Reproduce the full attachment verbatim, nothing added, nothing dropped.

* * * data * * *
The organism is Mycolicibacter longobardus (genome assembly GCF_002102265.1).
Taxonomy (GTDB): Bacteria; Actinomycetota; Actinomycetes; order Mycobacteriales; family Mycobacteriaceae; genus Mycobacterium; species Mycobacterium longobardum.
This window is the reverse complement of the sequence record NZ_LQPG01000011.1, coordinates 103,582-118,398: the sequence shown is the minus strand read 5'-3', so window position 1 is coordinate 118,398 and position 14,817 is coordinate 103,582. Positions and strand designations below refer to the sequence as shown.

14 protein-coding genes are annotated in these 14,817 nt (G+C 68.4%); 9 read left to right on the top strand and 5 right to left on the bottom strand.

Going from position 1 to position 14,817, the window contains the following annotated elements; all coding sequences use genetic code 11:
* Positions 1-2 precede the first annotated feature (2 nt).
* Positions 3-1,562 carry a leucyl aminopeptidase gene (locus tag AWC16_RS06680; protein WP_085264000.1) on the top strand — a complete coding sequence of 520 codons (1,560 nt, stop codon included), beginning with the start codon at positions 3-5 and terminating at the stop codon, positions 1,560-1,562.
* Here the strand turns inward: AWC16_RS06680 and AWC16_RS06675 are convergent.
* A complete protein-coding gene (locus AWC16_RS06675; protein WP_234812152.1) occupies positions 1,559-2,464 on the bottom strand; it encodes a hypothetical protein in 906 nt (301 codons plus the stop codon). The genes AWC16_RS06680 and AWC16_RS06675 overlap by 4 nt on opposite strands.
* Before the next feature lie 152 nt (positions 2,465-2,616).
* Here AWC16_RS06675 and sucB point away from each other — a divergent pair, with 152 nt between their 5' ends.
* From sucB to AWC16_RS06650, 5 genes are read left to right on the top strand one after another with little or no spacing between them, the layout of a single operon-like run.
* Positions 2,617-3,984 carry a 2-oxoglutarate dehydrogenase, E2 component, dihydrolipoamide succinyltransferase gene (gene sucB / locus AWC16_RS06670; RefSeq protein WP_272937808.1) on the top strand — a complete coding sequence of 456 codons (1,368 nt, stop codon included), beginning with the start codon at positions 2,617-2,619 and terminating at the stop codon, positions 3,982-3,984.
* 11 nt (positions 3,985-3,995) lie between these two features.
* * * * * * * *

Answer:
The organism is Mycolicibacter longobardus (genome assembly GCF_002102265.1).
Taxonomy (GTDB): Bacteria; Actinomycetota; Actinomycetes; order Mycobacteriales; family Mycobacteriaceae; genus Mycobacterium; species Mycobacterium longobardum.
This window is the reverse complement of the sequence record NZ_LQPG01000011.1, coordinates 103,582-118,398: the sequence shown is the minus strand read 5'-3', so window position 1 is coordinate 118,398 and position 14,817 is coordinate 103,582. Positions and strand designations below refer to the sequence as shown.

14 protein-coding genes are annotated in these 14,817 nt (G+C 68.4%); 9 read left to right on the top strand and 5 right to left on the bottom strand.

Going from position 1 to position 14,817, the window contains the following annotated elements; all coding sequences use genetic code 11:
* Positions 1-2 precede the first annotated feature (2 nt).
* Positions 3-1,562 carry a leucyl aminopeptidase gene (locus tag AWC16_RS06680; protein WP_085264000.1) on the top strand — a complete coding sequence of 520 codons (1,560 nt, stop codon included), beginning with the start codon at positions 3-5 and terminating at the stop codon, positions 1,560-1,562.
* Here the strand turns inward: AWC16_RS06680 and AWC16_RS06675 are convergent.
* A complete protein-coding gene (locus AWC16_RS06675; protein WP_234812152.1) occupies positions 1,559-2,464 on the bottom strand; it encodes a hypothetical protein in 906 nt (301 codons plus the stop codon). The genes AWC16_RS06680 and AWC16_RS06675 overlap by 4 nt on opposite strands.
* Before the next feature lie 152 nt (positions 2,465-2,616).
* Here AWC16_RS06675 and sucB point away from each other — a divergent pair, with 152 nt between their 5' ends.
* From sucB to AWC16_RS06650, 5 genes are read left to right on the top strand one after another with little or no spacing between them, the layout of a single operon-like run.
* Positions 2,617-3,984 carry a 2-oxoglutarate dehydrogenase, E2 component, dihydrolipoamide succinyltransferase gene (gene sucB / locus AWC16_RS06670; RefSeq protein WP_272937808.1) on the top strand — a complete coding sequence of 456 codons (1,368 nt, stop codon included), beginning with the start codon at positions 2,617-2,619 and terminating at the stop codon, positions 3,982-3,984.
* 11 nt (positions 3,985-3,995) lie between these two features.